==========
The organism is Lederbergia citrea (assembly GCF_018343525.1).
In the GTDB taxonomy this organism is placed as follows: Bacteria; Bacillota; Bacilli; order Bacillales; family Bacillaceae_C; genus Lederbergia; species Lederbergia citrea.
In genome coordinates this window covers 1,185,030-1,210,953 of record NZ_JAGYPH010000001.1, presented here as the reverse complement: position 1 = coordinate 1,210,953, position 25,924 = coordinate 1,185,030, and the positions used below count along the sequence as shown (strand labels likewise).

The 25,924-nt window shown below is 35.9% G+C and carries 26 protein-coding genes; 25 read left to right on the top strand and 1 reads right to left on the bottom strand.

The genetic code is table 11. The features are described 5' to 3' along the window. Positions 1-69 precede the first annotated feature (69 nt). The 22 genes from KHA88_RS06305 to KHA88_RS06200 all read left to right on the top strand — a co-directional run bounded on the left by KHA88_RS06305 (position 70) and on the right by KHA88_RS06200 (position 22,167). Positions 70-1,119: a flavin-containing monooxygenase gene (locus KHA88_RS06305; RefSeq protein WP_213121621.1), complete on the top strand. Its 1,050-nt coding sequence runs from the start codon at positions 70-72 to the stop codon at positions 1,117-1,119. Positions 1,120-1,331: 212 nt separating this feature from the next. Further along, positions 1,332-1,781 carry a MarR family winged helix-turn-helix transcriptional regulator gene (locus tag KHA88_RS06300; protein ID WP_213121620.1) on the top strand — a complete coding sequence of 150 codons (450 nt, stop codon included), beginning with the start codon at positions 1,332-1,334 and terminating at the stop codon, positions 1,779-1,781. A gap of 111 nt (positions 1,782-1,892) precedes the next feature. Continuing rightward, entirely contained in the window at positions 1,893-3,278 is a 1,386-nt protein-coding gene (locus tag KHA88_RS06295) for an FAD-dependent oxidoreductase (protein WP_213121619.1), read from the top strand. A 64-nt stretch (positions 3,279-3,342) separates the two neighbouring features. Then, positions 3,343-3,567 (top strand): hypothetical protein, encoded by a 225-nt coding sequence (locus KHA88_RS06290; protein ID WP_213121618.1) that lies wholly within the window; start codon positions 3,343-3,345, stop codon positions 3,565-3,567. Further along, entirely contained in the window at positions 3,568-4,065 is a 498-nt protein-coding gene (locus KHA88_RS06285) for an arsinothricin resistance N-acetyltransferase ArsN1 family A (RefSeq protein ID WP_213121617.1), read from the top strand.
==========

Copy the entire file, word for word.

The organism is Lederbergia citrea (assembly GCF_018343525.1).
In the GTDB taxonomy this organism is placed as follows: Bacteria; Bacillota; Bacilli; order Bacillales; family Bacillaceae_C; genus Lederbergia; species Lederbergia citrea.
In genome coordinates this window covers 1,185,030-1,210,953 of record NZ_JAGYPH010000001.1, presented here as the reverse complement: position 1 = coordinate 1,210,953, position 25,924 = coordinate 1,185,030, and the positions used below count along the sequence as shown (strand labels likewise).

The 25,924-nt window shown below is 35.9% G+C and carries 26 protein-coding genes; 25 read left to right on the top strand and 1 reads right to left on the bottom strand.

The genetic code is table 11. The features are described 5' to 3' along the window. Positions 1-69 precede the first annotated feature (69 nt). The 22 genes from KHA88_RS06305 to KHA88_RS06200 all read left to right on the top strand — a co-directional run bounded on the left by KHA88_RS06305 (position 70) and on the right by KHA88_RS06200 (position 22,167). Positions 70-1,119: a flavin-containing monooxygenase gene (locus KHA88_RS06305; RefSeq protein WP_213121621.1), complete on the top strand. Its 1,050-nt coding sequence runs from the start codon at positions 70-72 to the stop codon at positions 1,117-1,119. Positions 1,120-1,331: 212 nt separating this feature from the next. Further along, positions 1,332-1,781 carry a MarR family winged helix-turn-helix transcriptional regulator gene (locus tag KHA88_RS06300; protein ID WP_213121620.1) on the top strand — a complete coding sequence of 150 codons (450 nt, stop codon included), beginning with the start codon at positions 1,332-1,334 and terminating at the stop codon, positions 1,779-1,781. A gap of 111 nt (positions 1,782-1,892) precedes the next feature. Continuing rightward, entirely contained in the window at positions 1,893-3,278 is a 1,386-nt protein-coding gene (locus tag KHA88_RS06295) for an FAD-dependent oxidoreductase (protein WP_213121619.1), read from the top strand. A 64-nt stretch (positions 3,279-3,342) separates the two neighbouring features. Then, positions 3,343-3,567 (top strand): hypothetical protein, encoded by a 225-nt coding sequence (locus KHA88_RS06290; protein ID WP_213121618.1) that lies wholly within the window; start codon positions 3,343-3,345, stop codon positions 3,565-3,567. Further along, entirely contained in the window at positions 3,568-4,065 is a 498-nt protein-coding gene (locus KHA88_RS06285) for an arsinothricin resistance N-acetyltransferase ArsN1 family A (RefSeq protein ID WP_213121617.1), read from the top strand.